Ketchum diners will be one restaurant down this fall, after the interior of Vintage restaurant was ravaged by flames early Monday morning.
The restaurant, which serves regional Northwest cuisine in its location at 231 Leadville Ave. N., will be closed for repairs until December at the earliest.
“The fire did a lot of damage to the inside of the building,” Ketchum Fire Chief Mike Elle said Monday.
Elle said the fire does not seem to have been arson-related.
“The cause is being investigated by a fire cause-analysis investigator hired by the building owner’s insurance company,” Elle said. “A pre-investigation report indicates the cause seems to have been accidental, probably electrical in nature.”
Vintage owner and chef Jeff Keys thinks he might know the source of the fire.
“The temperatures were extreme. It must have been quite visual.”
Ketchum Fire Chief
“Mike Elle told me that an air-conditioning unit most likely started the fire,” Keys said Monday. “It’s a new A.C. unit. I bought it on July 3. We’ve used air-conditioners like that one in the building during the summer since 1995 without any trouble.”
Keys said that the business is insured and that the insurance company’s inspector is coming “soon” to conduct a full investigation of the fire’s cause.
“Until the inspector checks it out, we can’t touch anything,” Keys said.
According to Elle, the fire started just after 2 a.m.
“We received a dispatch for a fire alarm at 2:17 a.m.” Elle said. “The on-duty crew was on the scene at about 2:22 a.m. and knock-down was called at 2:28 a.m., just six minutes after the first team arrived.”
“Knock-down” is a term used by firefighters to describe when a fire has been fully extinguished. While the firefighters were on their way to the scene, Elle said the dispatch phone was “ringing off the hook” with reports of “large flames” coming out of the building.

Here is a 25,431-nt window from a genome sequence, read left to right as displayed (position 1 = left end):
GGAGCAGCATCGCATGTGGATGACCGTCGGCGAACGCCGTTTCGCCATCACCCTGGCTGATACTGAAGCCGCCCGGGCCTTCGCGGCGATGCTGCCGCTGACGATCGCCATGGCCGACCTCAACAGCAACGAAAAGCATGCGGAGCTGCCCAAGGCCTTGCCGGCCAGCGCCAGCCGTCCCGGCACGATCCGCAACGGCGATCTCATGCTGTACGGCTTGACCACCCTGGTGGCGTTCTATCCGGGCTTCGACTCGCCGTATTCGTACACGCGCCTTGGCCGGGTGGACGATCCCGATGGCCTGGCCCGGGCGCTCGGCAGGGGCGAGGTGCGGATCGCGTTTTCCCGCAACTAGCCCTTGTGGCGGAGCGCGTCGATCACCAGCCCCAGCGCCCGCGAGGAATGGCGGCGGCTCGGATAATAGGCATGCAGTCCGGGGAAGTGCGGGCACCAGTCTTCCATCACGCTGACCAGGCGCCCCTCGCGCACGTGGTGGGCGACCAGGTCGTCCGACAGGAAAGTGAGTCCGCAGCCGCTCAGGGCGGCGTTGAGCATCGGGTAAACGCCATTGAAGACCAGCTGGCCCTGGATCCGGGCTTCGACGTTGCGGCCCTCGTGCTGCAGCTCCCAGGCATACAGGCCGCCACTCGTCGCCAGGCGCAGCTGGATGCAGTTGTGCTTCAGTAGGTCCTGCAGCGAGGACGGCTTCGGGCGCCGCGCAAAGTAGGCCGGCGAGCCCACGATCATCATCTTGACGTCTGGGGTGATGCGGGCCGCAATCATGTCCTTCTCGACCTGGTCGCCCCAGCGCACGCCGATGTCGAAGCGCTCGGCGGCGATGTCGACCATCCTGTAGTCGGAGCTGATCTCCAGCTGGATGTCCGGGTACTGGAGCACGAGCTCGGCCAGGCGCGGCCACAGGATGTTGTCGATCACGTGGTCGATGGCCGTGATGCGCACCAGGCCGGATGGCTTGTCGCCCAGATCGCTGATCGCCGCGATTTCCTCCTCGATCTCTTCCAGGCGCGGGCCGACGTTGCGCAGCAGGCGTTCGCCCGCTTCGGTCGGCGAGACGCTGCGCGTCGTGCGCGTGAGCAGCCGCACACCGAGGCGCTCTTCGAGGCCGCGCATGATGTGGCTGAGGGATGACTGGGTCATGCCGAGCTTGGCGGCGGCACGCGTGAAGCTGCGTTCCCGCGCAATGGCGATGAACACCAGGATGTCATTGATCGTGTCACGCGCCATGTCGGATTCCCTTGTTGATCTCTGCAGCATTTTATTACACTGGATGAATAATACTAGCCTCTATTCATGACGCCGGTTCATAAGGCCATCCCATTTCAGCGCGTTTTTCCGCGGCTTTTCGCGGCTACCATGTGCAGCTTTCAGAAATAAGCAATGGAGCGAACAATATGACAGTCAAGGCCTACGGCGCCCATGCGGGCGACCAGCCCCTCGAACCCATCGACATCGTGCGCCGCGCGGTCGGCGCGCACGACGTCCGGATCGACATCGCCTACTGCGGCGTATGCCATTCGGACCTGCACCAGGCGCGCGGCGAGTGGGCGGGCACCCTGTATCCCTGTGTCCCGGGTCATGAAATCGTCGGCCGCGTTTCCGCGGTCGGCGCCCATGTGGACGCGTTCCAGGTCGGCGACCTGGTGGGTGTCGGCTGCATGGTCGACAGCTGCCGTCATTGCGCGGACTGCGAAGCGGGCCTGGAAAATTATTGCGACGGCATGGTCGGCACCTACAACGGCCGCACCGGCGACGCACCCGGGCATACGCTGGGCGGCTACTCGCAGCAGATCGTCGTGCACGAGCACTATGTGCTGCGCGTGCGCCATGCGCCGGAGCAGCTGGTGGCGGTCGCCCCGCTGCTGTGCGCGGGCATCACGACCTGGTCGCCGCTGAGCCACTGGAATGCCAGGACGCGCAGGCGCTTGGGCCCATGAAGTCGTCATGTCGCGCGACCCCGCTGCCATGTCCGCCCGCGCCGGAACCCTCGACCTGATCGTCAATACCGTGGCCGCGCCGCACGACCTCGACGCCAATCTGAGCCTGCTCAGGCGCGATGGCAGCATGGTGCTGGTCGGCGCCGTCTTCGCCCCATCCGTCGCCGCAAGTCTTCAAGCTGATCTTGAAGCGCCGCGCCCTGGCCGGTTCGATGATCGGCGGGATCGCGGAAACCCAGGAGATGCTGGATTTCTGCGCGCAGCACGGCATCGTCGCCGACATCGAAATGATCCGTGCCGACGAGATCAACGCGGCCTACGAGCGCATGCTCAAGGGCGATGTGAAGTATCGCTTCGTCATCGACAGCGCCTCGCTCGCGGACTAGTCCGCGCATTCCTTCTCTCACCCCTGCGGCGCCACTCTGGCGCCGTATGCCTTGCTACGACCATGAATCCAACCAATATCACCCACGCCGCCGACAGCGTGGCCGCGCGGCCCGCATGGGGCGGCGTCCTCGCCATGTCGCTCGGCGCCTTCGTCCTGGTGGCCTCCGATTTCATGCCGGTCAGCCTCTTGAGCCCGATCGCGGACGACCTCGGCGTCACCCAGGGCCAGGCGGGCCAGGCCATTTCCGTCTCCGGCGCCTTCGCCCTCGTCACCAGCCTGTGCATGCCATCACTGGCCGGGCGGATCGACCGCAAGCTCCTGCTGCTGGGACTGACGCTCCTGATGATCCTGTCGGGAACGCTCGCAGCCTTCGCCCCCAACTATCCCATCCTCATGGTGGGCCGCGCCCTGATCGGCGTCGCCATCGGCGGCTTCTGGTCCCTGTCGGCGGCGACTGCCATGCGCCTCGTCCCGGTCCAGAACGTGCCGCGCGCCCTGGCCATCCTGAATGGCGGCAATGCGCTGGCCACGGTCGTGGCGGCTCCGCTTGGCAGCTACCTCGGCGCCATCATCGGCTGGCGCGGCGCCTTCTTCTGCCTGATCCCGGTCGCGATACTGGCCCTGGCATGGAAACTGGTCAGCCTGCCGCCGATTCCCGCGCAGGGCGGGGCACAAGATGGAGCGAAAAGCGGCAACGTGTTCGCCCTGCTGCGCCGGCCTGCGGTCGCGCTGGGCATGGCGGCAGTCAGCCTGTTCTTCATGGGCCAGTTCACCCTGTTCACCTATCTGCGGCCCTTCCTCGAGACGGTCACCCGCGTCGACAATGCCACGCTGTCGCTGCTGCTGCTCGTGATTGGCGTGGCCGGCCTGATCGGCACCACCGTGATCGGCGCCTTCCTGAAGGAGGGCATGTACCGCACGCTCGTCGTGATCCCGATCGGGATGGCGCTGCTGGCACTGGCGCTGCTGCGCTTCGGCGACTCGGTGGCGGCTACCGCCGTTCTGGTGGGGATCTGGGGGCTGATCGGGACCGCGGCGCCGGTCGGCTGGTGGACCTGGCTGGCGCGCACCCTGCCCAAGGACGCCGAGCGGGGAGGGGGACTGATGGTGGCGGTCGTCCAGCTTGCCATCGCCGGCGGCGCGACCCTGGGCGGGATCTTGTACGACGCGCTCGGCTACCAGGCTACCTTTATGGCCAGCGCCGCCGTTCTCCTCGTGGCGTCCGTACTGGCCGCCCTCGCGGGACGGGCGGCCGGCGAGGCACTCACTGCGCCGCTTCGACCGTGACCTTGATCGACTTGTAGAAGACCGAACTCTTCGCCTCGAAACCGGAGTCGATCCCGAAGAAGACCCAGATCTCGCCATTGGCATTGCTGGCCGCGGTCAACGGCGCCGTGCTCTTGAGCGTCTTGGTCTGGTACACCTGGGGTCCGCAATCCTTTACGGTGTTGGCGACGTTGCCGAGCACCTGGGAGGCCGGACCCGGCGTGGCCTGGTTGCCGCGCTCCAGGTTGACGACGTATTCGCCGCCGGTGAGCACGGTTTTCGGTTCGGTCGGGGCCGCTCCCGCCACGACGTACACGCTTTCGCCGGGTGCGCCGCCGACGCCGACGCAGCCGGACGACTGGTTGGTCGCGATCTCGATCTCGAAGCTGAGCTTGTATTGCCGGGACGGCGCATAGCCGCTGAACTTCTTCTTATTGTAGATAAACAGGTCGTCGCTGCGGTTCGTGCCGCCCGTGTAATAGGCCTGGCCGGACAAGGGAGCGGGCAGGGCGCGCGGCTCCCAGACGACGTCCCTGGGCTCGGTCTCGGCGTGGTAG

“At 2:45 a.m. I got a call from Sentinel,” Keys said. “They told me my restaurant was on fire!”
Sentinel is a fire and security alarm company based in Ketchum.
“They asked if I could come up,” Keys said. “Of course, I went. I got there at 3:30 a.m. The firefighters had put the fire out by then. If they hadn’t responded as quickly as they did, the whole place would have gone down.”
Elle was also pleased with the speedy response and quick knock-down time.
“Tom Ancona, the on-duty captain, used an inch-and-three-quarter, pre-connected fire hose to knock the fire down,” Elle said. “It was an awesome job once again by our firefighters.”
Elle said that firefighters from both Ketchum and Sun Valley were involved in the effort.
“All in all, there were eight different fire apparatus at the scene and 22 firefighters,” he said.
According to both Elle and Keys, the Vintage fire seems to have burned at a particularly high temperature.
“The heat damage inside the restaurant was extensive throughout,” Elle said. “It was an incredibly hot fire. The temperatures were extreme.”
One of the reasons for the excess heat was that the kitchen exhaust fans were on, Elle said. This pulled air through the building, making the fire burn hotter. Shortly before the firefighters arrived, the windows broke, adding fuel to the fire in the form of oxygen.
“When the windows broke, the fire vented and burned even hotter,” Elle said. “It must have been quite visual at this point.”
Keys said the heat ravaged many of the restaurant’s assets.
“Most all the windows were broken, including some antique, stained-glass windows I had,” Keys said. “All my artwork melted. All my wines were destroyed. It got so hot the corks popped out.”
Keys said the smoke caused irreparable damage to much of the kitchen equipment, exposing it to so many toxins that most of it will have to be replaced.
Luckily, the damage seems to have been limited to the building’s interior.
“A lot of stuff got burned, but the fire didn’t affect the structural integrity of the walls,” Keys said. “We’re going to have to gut and rebuild the whole interior, though.”
Keys seems hopeful that the remodel can be accomplished in a few short months.
“Our plan is to rise from the ashes and be open for the winter season,” Keys said. “Luckily, we had one of the best summers in the history of the place. This restaurant has been awfully good to me. I’ve raised my three kids off of it. I hope to open the doors again by Dec. 1.”
Brennan Rego: email@example.com